CFP: 2016 LACUNY Institute - Race Matters (NYC)
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Call for Proposals
Race Matters: Libraries, Racism, and Antiracism
LACUNY Institute 2016
Date:May 20, 2016
Location:Brooklyn College, City University of New York
Keynote Speaker: Dr. Jelani Cobb
Associate Professor of History and Director, Africana Studies Institute,
University of Connecticut; staff writer, The New Yorker; winner of the
2015 Sidney Hillman Prize for Opinion and Analysis Journalism and author
of several books, including The Substance of Hope: Barack Obama and the
Paradox of Progress
Opening Talk: April Hathcock, JD, LLM, MLIS, Scholarly Communications
Librarian, NYU; recent scholarship includes "White Librarianship in
Blackface: Diversity Initiatives in LIS"
Submission Deadline:January 25, 2016
Critical Race Theory holds "that race is central, not peripheral, to
American thought and life" and "that racism is common and ordinary
rather than rare and episodic" (The Oxford Companion to American Law).
From hashtags (#BlackLivesMatter, #CharlestonSyllabus, #BlackOnCampus)
to podcasts (About Race, Intersection with Jamil Smith, Real Talk with
Nekima Levy-Pounds), from city streets to college campuses, these are
some of the spaces and places where dialogues about race and racism are
happening. This is where the theme for the 2016 LACUNY Institute begins,
where it seeks to join the national conversation on race.
In addressing this theme, we are interested in amplifying and extending
recent important conversations and scholarship in the library profession
which have interrogated the role of libraries in systemic racism, the
collusion of library neutrality in oppression, and white privilege and
fragility in the profession, among other issues. Libraries attract
professionals with "good" and "noble" intentions, but as Ta-Nehisi
Coates writes in Between the World and Me, "'Good intention' is a hall
pass through history."
How can we move the dialogue beyond good intention, where it has been
mired in well-meaning diversity and multiculturalism initiatives? How do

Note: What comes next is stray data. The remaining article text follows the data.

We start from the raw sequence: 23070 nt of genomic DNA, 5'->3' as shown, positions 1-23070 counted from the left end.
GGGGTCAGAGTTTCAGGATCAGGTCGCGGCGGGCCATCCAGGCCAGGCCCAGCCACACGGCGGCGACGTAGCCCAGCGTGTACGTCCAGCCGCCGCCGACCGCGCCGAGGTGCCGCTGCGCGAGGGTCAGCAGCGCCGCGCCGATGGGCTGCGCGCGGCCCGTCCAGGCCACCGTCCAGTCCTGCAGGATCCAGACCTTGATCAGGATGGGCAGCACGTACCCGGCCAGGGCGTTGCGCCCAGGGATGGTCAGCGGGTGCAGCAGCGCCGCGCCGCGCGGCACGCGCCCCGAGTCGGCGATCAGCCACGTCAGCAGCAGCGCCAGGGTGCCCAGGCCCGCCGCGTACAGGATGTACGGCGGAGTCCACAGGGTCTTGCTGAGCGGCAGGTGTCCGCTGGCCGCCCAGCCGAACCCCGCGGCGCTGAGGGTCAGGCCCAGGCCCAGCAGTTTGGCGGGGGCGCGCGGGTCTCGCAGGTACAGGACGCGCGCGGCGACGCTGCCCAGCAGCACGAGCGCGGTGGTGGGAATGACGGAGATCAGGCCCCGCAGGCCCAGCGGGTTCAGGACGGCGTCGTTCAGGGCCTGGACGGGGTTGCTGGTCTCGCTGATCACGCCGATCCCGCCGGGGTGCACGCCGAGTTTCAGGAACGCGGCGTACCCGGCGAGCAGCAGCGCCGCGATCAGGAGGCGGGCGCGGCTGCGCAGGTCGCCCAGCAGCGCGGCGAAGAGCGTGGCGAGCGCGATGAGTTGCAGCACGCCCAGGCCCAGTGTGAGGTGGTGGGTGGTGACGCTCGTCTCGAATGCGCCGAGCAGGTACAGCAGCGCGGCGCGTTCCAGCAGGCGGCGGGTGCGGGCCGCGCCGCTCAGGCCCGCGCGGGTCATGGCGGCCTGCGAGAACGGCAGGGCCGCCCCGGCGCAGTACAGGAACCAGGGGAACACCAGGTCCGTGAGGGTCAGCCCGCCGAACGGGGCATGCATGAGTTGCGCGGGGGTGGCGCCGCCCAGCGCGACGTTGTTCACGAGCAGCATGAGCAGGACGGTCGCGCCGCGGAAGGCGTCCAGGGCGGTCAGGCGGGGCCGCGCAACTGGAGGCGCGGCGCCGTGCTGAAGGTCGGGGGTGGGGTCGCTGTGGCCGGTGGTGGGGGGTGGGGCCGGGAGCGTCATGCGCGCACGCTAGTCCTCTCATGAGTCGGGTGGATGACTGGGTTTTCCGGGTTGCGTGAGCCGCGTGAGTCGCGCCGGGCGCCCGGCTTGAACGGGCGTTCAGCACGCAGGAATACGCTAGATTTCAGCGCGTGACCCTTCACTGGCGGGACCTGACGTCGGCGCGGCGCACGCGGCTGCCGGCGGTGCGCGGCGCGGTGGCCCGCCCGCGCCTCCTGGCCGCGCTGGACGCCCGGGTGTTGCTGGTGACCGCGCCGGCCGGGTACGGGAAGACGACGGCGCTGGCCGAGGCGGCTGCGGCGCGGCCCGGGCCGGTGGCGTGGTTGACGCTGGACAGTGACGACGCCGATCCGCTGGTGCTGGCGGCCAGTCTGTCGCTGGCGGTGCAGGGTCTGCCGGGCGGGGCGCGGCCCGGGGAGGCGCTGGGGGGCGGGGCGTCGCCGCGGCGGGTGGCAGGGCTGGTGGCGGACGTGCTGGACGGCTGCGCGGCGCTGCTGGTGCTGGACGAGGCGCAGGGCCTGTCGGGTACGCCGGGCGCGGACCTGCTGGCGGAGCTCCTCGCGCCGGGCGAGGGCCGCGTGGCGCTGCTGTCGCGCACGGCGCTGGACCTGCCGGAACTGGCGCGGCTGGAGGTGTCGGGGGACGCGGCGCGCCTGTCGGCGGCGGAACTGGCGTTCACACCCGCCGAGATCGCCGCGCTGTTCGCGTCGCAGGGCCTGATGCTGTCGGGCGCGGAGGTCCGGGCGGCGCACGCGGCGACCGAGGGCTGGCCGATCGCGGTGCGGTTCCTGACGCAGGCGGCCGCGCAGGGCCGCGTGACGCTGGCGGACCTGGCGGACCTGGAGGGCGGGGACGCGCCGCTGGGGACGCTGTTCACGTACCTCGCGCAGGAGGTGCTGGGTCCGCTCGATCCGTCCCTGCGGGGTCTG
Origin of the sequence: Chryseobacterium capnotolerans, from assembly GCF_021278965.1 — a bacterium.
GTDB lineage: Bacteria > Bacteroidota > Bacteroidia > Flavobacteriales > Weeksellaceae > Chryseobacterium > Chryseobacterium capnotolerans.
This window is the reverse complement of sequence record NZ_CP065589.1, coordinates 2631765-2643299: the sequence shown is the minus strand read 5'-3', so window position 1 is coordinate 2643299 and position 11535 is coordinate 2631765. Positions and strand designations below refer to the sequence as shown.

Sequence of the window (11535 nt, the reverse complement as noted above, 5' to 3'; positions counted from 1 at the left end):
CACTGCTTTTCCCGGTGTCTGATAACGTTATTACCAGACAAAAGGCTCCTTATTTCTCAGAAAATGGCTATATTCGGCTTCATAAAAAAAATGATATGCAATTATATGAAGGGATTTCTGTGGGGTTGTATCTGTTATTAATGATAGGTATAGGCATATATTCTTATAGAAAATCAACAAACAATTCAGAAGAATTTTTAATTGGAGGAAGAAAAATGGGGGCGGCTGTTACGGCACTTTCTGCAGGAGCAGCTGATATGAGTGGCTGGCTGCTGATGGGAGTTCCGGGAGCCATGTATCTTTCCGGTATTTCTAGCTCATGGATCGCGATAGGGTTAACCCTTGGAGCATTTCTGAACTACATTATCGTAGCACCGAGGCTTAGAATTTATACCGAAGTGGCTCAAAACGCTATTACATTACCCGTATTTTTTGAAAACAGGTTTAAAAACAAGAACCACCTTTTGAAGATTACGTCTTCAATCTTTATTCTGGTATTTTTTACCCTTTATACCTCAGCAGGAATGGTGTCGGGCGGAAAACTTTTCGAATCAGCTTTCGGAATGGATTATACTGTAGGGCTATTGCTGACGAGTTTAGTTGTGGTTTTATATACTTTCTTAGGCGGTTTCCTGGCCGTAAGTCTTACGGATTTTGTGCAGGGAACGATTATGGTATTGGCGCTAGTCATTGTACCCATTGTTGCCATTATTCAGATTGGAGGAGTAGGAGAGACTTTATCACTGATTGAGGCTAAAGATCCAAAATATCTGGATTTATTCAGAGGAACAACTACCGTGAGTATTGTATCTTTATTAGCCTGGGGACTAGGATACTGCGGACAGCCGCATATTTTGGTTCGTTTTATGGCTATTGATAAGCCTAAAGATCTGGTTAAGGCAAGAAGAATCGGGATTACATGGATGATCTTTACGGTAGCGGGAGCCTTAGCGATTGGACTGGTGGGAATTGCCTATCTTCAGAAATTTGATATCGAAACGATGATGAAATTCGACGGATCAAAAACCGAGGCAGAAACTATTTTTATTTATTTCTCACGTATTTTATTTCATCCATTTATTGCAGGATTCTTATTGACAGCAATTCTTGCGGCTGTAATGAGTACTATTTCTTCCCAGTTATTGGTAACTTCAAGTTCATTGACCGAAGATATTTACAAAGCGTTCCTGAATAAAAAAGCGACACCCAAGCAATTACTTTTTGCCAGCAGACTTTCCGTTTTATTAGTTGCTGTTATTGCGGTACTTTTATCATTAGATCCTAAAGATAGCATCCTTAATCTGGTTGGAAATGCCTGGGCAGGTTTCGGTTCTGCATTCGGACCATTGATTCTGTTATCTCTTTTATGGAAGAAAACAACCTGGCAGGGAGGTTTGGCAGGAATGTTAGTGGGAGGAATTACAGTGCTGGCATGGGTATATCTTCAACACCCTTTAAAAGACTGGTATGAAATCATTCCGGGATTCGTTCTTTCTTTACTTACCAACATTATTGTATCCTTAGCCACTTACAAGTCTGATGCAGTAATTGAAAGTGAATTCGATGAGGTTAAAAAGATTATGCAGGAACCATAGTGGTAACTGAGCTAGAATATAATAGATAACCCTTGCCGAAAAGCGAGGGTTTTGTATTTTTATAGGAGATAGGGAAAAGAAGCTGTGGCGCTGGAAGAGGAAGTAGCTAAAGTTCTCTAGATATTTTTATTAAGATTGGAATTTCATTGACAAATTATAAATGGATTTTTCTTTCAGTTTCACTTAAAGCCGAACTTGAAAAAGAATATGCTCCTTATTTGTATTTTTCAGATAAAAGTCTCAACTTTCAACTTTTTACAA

we move the profession from racial liberalism, as articulated by Lani
Guinier, to racial literacy, which "requires us to rethink race as an
instrument of social, geographic, and economic control of both whites
and blacks"? How can and do libraries contribute to the national
conversation on race, racism, and anti-racism? What are the foundations
that librarianship can use to address racism both within the profession
and society at large?
The LACUNY Institute Committee seeks proposals that address race in
libraries, archives, and the information studies, across myriad roles
(staff, faculty, students, patrons, etc.) and functions (technical
services, public services, instruction, etc.).
Example topics include but are not limited to:
Race and critical information literacy and pedagogy
Race and racism in information organization
Libraries, race, and access
What is and is not collected
The Institute will have three tracks: panel presentations, facilitated
dialogues, and alt-sessions.
Panel papers (15 minutes/presenter):Moderated panel presentations
with time for questions and discussion.
Facilitated dialogues (45 minutes):Teams of two lead a discussion on
topic of their choice related to the theme, with one person
presenting context and the other facilitating conversation.
Alt-sessions(15-30 minutes): An opportunity for exploring topics
through multiple ways of knowing (e.g., short documentary, spoken
word, performance art).
Please submit proposals, including a 300-500 word abstract,
throughhttp://lacuny.org/institute-call-for-proposals/by January 25, 2016.
The goal of this event is to create a space for respectful dialogue and
debate about these critical issues. We will be publishing a formal code
of conduct, but the event organizers will actively strive to create a
public space in which multiple perspectives can be heard and no one
Questions may be directed to Jean Amaral, jamaral at bmcc.cuny.edu
<mailto:jamaral at bmcc.cuny.edu>.
For more information, visit the 2016 Institute
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